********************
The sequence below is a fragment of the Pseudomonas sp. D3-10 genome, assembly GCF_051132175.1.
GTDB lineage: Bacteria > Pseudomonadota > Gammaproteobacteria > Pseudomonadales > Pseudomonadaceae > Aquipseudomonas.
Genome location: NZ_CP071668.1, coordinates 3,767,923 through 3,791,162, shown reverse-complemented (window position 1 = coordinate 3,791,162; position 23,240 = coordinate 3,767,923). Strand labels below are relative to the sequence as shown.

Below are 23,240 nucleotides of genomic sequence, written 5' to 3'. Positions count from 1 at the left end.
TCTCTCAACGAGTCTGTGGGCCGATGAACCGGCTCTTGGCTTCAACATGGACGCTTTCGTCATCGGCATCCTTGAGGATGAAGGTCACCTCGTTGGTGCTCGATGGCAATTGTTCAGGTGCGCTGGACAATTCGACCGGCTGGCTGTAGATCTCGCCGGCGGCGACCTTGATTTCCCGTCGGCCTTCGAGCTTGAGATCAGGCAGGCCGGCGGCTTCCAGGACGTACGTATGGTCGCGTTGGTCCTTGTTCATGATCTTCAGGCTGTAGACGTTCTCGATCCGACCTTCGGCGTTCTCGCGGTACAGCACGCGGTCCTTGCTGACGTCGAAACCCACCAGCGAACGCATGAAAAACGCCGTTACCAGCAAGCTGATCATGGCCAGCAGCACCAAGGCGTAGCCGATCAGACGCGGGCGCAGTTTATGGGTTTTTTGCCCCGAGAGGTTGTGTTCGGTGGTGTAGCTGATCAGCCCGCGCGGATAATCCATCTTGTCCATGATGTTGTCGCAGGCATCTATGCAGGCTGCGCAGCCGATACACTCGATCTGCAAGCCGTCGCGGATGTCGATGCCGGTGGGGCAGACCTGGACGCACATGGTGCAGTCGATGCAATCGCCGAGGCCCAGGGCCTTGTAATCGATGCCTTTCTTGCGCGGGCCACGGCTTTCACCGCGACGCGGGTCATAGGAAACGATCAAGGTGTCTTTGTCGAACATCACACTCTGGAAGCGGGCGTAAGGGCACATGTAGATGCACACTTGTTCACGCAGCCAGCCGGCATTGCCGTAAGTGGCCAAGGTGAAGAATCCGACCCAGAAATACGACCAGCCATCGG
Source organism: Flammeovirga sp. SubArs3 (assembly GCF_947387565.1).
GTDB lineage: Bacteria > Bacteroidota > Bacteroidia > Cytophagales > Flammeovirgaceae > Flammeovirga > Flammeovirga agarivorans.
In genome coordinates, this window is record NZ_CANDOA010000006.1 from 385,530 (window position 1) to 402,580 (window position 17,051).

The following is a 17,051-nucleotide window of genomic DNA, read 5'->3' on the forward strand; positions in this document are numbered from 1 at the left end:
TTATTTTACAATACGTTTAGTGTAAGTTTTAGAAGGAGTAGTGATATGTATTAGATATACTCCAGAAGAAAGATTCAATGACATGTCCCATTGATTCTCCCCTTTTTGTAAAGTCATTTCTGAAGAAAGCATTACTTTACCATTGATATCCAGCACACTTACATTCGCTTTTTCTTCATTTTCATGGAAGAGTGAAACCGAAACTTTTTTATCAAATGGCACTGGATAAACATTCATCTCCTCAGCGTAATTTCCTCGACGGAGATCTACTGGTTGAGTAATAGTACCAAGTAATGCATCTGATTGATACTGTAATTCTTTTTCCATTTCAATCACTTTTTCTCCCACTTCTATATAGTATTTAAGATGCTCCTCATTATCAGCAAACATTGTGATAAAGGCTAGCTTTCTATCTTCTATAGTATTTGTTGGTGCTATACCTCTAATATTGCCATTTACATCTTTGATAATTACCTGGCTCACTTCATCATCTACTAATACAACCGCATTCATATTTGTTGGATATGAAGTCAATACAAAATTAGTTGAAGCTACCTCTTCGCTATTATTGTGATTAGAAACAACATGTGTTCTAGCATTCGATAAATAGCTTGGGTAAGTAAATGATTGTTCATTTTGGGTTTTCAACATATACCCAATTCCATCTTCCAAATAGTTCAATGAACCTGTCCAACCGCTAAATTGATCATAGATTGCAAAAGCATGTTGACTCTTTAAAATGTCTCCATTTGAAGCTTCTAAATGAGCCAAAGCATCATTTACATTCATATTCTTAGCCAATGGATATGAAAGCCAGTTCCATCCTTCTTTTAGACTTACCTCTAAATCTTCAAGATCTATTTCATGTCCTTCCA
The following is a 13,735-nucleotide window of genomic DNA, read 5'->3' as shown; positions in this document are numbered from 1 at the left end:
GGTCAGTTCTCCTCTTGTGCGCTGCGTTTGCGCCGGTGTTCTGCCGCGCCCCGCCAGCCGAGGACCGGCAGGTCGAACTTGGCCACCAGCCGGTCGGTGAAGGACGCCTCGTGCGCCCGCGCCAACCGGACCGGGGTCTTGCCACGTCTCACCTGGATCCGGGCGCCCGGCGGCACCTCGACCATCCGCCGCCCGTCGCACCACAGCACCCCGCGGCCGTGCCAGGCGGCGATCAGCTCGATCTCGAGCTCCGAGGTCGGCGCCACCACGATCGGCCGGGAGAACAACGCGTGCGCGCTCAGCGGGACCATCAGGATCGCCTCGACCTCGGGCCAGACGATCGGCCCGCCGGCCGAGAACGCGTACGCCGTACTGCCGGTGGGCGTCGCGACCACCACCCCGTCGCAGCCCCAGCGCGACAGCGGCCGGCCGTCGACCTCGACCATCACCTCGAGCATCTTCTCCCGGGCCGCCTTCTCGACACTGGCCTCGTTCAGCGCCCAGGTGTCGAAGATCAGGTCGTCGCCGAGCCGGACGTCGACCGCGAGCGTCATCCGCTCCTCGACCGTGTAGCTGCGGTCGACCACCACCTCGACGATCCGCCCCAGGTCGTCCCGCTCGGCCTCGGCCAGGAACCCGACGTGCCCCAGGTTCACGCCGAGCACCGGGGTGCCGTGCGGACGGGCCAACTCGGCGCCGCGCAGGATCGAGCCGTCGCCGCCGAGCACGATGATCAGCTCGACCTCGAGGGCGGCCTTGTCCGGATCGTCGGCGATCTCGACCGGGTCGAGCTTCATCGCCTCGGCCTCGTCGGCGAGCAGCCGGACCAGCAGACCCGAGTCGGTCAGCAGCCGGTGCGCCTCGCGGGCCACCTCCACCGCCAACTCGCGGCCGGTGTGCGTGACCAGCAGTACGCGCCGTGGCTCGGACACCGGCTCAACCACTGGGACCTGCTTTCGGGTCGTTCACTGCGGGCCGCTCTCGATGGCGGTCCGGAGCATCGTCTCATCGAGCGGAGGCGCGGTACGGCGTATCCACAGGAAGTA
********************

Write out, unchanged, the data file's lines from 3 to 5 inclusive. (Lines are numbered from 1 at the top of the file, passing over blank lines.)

Genome location: NZ_CP071668.1, coordinates 3,767,923 through 3,791,162, shown reverse-complemented (window position 1 = coordinate 3,791,162; position 23,240 = coordinate 3,767,923). Strand labels below are relative to the sequence as shown.

Below are 23,240 nucleotides of genomic sequence, written 5' to 3'. Positions count from 1 at the left end.
TCTCTCAACGAGTCTGTGGGCCGATGAACCGGCTCTTGGCTTCAACATGGACGCTTTCGTCATCGGCATCCTTGAGGATGAAGGTCACCTCGTTGGTGCTCGATGGCAATTGTTCAGGTGCGCTGGACAATTCGACCGGCTGGCTGTAGATCTCGCCGGCGGCGACCTTGATTTCCCGTCGGCCTTCGAGCTTGAGATCAGGCAGGCCGGCGGCTTCCAGGACGTACGTATGGTCGCGTTGGTCCTTGTTCATGATCTTCAGGCTGTAGACGTTCTCGATCCGACCTTCGGCGTTCTCGCGGTACAGCACGCGGTCCTTGCTGACGTCGAAACCCACCAGCGAACGCATGAAAAACGCCGTTACCAGCAAGCTGATCATGGCCAGCAGCACCAAGGCGTAGCCGATCAGACGCGGGCGCAGTTTATGGGTTTTTTGCCCCGAGAGGTTGTGTTCGGTGGTGTAGCTGATCAGCCCGCGCGGATAATCCATCTTGTCCATGATGTTGTCGCAGGCATCTATGCAGGCTGCGCAGCCGATACACTCGATCTGCAAGCCGTCGCGGATGTCGATGCCGGTGGGGCAGACCTGGACGCACATGGTGCAGTCGATGCAATCGCCGAGGCCCAGGGCCTTGTAATCGATGCCTTTCTTGCGCGGGCCACGGCTTTCACCGCGACGCGGGTCATAGGAAACGATCAAGGTGTCTTTGTCGAACATCACACTCTGGAAGCGGGCGTAAGGGCACATGTAGATGCACACTTGTTCACGCAGCCAGCCGGCATTGCCGTAAGTGGCCAAGGTGAAGAATCCGACCCAGAAATACGACCAGCCATCGG